West Central Missouri Community Action Agency (West Central) is the recipient of a one-year, $100,000 grant from the federal Health Resources and Services Administration to organize the rollout of health-related transportation services in partnership with the Missouri Rural Health Association (MRHA). Specifically, the award supports development of the “Rides to Health and Wealth Network” and bringing MRHA’s medical rides system, HealthTran, to west central Missouri.

“Transportation consistently tops the list of individual and community needs we see across our nine counties,” said Chris Thompson, West Central’s President and CEO. “HealthTran can help us get rural community transportation in gear because it starts in health care, where benefits are significant and immediate.”

HealthTran helps medical providers find and schedule patient rides. It addresses a top and costly concern: Missed appointments, which equate to missed opportunities, both from the patient health perspective and health provider revenue perspective. HealthTran reduces the number of people who miss appointments for preventative and follow up care (e.g., lab services, radiology, primary care, specialty care, therapies, etc.) due to lack of transportation.

Return on Investment. The 2014 pilot of HealthTran in southern Missouri demonstrated the system could generate up to $10 in new billable services for every $1 that health providers invested in transportation assistance so patients could keep necessary appointments. In addition to new income and better health outcomes, rural hospitals and providers can also reduce emergency services usage and hospital readmissions by helping patients make it to appointments.

“When patients do not have reliable transportation, they often miss appointments. Healing and managing symptoms is not as successful when appointments are missed,” said Ranae Walrath, Director of Social Services at Golden Valley Memorial Healthcare.

Network Partners. Clinton, Missouri based Golden Valley Memorial Healthcare is one of nine founding members of the “Rides to Health and Wealth Network.” This group has formed to explore and design a regional rollout of HealthTran in west central Missouri. Other members are Nevada Regional Medical Center, Vernon County Ambulance District, On My Own, Polk County Health Department, Vernon County Health Department, and Kaysinger Basin Regional Planning Commission along with lead organization, West Central Missouri Community Action Agency and affiliate community development corporation New Growth.

“Access to reliable transportation is one of the biggest keys to healthy communities,” said Tori Schulze with Vernon County Health Department. “That is why this is so important to us. Transportation is the key we have needed.”

Health and Wealth. The community transportation need is broad-based. A 2017 Vernon County study found that local households’ combined transportation and housing costs ranged from 52 percent to 73 percent of monthly income.

At the same time, HealthTran’s initial pilot found that most patients who needed rides (more than 75 percent) were fully covered by private insurance or Medicare. “The problem was a lack of ride resources, such as family members able to take off work to take grandparents to therapy,” said Mary Gordon, HealthTran Project Manager.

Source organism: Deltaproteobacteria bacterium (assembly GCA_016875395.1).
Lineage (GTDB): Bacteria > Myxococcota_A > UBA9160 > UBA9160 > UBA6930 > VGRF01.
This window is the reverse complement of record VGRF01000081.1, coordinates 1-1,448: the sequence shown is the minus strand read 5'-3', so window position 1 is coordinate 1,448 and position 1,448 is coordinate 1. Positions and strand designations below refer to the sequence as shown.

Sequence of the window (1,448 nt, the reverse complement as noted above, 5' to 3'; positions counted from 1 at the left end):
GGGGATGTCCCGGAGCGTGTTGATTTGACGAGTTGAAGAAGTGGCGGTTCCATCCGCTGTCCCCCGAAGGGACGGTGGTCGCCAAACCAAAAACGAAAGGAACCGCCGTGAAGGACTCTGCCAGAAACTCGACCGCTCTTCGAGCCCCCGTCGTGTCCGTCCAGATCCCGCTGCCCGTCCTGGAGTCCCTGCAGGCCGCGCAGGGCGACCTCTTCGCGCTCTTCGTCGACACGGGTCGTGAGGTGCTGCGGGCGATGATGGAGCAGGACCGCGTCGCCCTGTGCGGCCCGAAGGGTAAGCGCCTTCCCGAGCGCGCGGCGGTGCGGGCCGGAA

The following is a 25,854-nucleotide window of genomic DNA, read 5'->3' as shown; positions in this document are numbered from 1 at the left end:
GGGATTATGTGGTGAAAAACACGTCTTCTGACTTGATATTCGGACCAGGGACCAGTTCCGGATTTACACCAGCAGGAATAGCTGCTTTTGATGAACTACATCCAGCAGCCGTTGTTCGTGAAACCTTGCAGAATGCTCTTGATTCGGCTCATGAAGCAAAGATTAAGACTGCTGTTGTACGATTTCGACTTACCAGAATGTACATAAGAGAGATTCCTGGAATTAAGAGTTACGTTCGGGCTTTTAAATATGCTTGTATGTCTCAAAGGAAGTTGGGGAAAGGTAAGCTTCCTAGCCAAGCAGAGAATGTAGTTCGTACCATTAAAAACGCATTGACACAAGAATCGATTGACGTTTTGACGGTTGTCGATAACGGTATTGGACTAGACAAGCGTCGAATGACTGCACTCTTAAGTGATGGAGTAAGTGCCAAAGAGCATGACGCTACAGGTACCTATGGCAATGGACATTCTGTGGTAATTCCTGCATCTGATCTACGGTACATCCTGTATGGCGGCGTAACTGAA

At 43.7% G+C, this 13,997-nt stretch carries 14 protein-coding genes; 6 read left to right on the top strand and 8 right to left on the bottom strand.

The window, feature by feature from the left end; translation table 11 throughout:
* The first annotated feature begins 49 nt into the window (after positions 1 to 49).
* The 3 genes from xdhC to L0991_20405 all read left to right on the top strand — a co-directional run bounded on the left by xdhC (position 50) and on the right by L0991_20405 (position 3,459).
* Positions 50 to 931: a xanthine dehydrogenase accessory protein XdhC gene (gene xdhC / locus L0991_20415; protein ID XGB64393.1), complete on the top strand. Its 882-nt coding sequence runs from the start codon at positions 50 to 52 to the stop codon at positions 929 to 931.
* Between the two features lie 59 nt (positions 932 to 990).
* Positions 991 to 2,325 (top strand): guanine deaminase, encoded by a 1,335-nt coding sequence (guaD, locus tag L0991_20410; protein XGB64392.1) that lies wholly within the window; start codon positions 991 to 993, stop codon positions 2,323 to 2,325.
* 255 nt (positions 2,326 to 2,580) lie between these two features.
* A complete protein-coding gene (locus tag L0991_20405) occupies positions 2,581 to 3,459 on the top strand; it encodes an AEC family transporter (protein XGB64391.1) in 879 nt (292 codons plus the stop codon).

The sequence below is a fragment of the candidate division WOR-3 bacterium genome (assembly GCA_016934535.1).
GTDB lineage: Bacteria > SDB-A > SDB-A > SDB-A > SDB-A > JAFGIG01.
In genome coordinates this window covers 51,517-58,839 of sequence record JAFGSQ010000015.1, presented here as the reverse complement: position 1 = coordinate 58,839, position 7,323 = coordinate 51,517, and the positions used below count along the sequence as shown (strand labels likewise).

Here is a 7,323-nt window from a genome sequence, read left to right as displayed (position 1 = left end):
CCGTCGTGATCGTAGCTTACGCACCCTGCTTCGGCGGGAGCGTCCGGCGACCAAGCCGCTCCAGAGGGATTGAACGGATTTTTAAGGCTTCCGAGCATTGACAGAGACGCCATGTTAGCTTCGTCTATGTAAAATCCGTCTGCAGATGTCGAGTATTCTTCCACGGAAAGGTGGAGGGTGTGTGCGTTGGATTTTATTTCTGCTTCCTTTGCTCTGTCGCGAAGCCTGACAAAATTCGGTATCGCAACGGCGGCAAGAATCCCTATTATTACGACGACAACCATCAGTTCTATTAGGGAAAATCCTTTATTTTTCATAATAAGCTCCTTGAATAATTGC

This is significant for west central Missouri, where an aging population underpins local economies. West central Missouri’s 41,000 retirees represent $726 million in annual social security receipts in the nine counties of Bates, Benton, Cass, Cedar, Henry, Hickory, Morgan, St. Clair, and Vernon. Making sure they can access care is one way to keep their families, wisdom, and money in hometowns.

It is also essential to keep rural hospitals and health providers in business because they serve as rural economic anchors. “Healthcare is a great benefit to all of our area citizens,” said Jackson Tough, Executive Director of the El Dorado Springs Chamber of Commerce. “But all around us we see hospitals and clinics closing their doors.”

In fact, the Missouri Foundation for Health estimates 48 percent of the state’s 64 rural hospitals operate at a financial loss. “This is a significant economic development factor,” said Sheridan Garman-Neeman, Executive Director of the seven-county Kaysinger Basin Regional Planning Commission.

“HealthTran offers the prospect of retaining more of our health care entities, which is key to keeping and attracting residents as well as employers. As the local planning affiliate for the Missouri Department of Transportation, Kaysinger is ready and willing to see how HealthTran can help this region meet transportation needs and support rural health care.”

How it Works. HealthTran is a ride development and coordination system. Organizers identify and marshal ride resources, from existing taxis and OATS buses to independent vehicles and drivers, such as church vans and volunteers. HealthTran trains and supports participating volunteer drivers, including safety and payment. HealthTran also uses state-of-the-art scheduling technology, similar to Lyft and Uber, for efficiency and effectiveness.

More information about HealthTran is available at the web site www.HealthTran.org and at the Missouri Rural Health Associate web site www.morha.org.

Coverage of HealthTran in practice includes:
Rural Missouri, April, 2019, “Along for the Ride.”
Politico, April 24, 2017, “Why Doctors Should Consider Giving Their Patients a Ride.”
AARP Public Policy Institute, June 19, 2019 “Emerging Innovations: Mobility Managers.”